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Laundry coin thief slept, ate on floor of ant-infested cell: lawyer

On the other hand, the Crown points out that he committed several of his crimes while out on bail for earlier burglaries
ants stock
Steven Turco's lawyer argued Thursday that he should receive enhanced credit for the time he has spent under "harsh conditions" in pre-sentence custody at the Algoma Treatment and Remand Centre.

Jessica Belisle maintained that her 34-year-old client should be given two-for-one credit for the 200 days he has been behind bars at the local facility.

With this credit, Turco would be deemed to have served 400 days for the offences he has been convicted of committing.

The usual credit judges give offenders is 1.5 days for each day in pre-sentence custody.

Belisle told Ontario Court Justice Romuald Kwolek that he has the ability to increase the credit when there are harsh conditions and adverse effects flowing from them.

Turco has been double-bunked in an ant-infested cell designed for one person, sleeping on the floor, eating all his meals there, and has been prescribed increased medications for his anxiety and other issues, she said.

"He wakes up with ants crawling across his face," Belisle said. "He slept and ate and did Bible study in the same spot for six months."

She urged the judge to place him on probation for two years.

Turco pleaded guilty Tuesday to 14 offences stemming from a two-month break-in spree, targeting laundry rooms at numerous apartment buildings, earlier this year.

The Crown is seeking a jail term of two years a less day, which prosecutor David Didiodato described as "the lowest sentence available in law" for the number of crimes Turco was involved in.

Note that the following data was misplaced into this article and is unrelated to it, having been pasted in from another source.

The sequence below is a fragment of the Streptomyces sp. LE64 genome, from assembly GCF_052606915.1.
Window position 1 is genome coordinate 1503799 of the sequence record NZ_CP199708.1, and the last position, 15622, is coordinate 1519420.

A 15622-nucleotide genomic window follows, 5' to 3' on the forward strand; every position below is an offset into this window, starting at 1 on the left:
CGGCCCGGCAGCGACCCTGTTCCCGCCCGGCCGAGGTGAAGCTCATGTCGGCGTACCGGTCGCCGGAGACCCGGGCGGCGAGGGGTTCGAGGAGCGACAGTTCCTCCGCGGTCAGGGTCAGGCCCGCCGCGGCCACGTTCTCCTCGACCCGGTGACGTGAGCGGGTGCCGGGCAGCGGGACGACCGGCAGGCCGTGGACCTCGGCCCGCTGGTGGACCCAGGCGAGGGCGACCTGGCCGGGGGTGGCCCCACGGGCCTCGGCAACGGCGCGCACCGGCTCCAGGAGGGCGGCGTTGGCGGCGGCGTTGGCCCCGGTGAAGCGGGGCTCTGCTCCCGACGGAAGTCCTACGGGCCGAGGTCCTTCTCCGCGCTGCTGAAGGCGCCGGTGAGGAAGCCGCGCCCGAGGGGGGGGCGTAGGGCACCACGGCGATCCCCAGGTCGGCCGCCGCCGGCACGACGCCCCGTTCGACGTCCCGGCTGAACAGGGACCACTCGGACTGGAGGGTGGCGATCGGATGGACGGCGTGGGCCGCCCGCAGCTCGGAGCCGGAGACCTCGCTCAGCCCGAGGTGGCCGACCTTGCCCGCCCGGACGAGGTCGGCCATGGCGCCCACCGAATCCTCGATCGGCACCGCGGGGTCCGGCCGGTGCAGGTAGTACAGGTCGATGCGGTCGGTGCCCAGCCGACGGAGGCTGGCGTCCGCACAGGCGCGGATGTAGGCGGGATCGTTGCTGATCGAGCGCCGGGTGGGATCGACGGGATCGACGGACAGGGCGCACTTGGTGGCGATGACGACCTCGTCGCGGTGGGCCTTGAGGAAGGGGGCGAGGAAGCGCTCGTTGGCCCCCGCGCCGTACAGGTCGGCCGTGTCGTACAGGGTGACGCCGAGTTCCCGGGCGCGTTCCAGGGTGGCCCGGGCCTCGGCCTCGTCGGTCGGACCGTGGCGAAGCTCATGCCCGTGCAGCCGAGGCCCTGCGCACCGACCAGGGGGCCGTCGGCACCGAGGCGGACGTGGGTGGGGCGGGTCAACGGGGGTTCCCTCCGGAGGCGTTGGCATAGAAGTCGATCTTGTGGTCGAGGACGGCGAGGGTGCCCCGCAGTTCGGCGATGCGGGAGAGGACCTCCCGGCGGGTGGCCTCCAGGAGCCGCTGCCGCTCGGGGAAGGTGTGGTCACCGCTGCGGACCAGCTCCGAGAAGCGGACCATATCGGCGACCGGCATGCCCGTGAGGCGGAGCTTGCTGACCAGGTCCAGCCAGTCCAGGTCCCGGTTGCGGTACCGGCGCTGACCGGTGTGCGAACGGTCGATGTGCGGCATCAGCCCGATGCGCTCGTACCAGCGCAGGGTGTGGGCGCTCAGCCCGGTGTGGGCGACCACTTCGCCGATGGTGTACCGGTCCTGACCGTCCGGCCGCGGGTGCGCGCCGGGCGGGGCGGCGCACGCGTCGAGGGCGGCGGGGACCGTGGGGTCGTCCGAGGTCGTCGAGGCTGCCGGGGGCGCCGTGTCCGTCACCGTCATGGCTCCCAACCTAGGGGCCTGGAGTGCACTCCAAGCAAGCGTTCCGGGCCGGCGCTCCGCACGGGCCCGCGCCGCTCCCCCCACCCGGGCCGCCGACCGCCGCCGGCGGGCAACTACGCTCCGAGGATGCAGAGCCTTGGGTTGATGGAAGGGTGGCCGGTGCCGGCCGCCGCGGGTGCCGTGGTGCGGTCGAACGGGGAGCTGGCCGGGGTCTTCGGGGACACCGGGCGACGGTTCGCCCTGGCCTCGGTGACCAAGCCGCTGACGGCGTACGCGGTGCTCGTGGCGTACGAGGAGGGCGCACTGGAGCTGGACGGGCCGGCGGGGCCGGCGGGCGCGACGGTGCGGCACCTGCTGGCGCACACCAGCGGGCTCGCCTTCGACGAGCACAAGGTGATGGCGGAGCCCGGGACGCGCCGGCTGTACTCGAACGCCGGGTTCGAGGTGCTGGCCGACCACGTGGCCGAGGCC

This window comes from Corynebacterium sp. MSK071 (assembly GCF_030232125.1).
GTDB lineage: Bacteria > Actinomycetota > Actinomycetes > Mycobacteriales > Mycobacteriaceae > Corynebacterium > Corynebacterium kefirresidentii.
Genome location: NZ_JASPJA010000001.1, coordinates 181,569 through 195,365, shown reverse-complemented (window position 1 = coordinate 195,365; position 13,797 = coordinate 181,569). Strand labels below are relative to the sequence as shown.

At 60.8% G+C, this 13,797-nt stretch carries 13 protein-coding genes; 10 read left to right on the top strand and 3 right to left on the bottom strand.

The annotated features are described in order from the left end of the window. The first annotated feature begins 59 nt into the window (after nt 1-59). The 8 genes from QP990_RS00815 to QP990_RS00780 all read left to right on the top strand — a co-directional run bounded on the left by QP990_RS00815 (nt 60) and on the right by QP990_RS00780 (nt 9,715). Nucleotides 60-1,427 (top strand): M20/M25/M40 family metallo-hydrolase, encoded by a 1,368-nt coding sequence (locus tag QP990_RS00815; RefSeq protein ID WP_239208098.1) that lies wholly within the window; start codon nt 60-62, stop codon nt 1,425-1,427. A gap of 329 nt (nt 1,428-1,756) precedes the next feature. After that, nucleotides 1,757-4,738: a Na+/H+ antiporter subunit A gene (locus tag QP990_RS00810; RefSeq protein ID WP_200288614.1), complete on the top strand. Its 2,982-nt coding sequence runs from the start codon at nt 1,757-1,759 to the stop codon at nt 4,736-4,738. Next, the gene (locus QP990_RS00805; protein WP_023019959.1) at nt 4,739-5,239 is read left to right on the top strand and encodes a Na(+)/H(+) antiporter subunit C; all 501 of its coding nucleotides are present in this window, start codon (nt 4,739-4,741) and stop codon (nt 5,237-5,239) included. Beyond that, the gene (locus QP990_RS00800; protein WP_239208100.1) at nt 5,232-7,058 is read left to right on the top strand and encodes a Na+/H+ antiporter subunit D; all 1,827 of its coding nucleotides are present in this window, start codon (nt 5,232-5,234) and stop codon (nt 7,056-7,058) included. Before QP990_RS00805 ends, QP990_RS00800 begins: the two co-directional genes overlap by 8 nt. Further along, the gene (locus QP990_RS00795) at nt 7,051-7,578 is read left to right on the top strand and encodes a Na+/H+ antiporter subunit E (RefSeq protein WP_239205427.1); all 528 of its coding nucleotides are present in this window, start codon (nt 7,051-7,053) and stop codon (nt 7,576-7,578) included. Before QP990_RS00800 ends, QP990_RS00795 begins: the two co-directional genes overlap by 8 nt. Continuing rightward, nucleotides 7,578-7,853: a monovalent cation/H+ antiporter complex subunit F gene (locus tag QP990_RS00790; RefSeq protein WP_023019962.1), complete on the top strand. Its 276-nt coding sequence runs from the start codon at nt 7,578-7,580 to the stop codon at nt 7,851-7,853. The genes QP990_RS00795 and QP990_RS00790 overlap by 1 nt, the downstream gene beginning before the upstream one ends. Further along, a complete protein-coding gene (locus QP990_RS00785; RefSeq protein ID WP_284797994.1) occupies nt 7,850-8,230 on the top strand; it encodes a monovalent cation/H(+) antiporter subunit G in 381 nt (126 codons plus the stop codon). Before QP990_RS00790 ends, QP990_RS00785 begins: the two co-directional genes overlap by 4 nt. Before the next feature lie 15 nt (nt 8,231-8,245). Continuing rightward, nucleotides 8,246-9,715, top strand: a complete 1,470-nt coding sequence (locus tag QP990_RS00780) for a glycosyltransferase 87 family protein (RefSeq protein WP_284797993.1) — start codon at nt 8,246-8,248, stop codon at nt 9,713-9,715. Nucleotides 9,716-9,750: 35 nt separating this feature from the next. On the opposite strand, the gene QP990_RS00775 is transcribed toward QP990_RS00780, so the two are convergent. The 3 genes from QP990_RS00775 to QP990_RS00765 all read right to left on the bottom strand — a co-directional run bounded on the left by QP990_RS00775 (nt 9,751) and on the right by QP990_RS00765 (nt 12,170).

He committed 50 offences, including 13 break-ins to buildings where he damaged laundry machines to extract coins from them between Dec. 23 and Feb. 19, the assistant Crown attorney said.

Didiodato noted six of the break-ins occurred after Turco had been released on bail after being charged with seven burglaries.

The offences occurred over a protracted period of time, were planned, and Turco went to specfic buildings with tools, such as drills, screwdrivers and magnets on a wire.

"The break-ins were flagrant, going back to the same places in the middle of the night and breaking in while he was on bail."

For just one of these break-ins Turco could be sentenced to one-year jail, Didiodato argued.

The sentence proposed by the defence would be less than one month for each B and E, and not take into account of the myriad of other offences the accused committed.

The jail term should be followed by two years probation, he said.

Didiodato opposed an enhanced credit for Turco's pre-sentence custody.

Evidence the court heard from Turco and an ATRC official indicated that the range where he is housed was in various stages of lockdown during 60 of the last 90 days, he noted

The lockdowns were for varying time periods, but were not for 24 hours.

"The crux of the argument is whether the amount of lockdowns caused harsh conditions. I don't think so."

Belisle said the court must also taken into account Turco's Indigenous heritage, his guilty pleas and the considerable gap in his criminal record.

Her client has struggled with addiction and mental health issues, and indicated if he didn't turn himself in he was going to be dead.

"He was addicted to just about any street level drug he could get his hands on."

The six months he has spent in jail has been a turning point for Turco, and he is remorseful, Belisle said.

"He said 'I'm willing to do anything this court feels fit.'"

Kwolek reserved his decision until Sept. 17.

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About the Author: Linda Richardson

Linda Richardson is a freelance journalist who has been covering Sault Ste. Marie's courts and other local news for more than 35 years.
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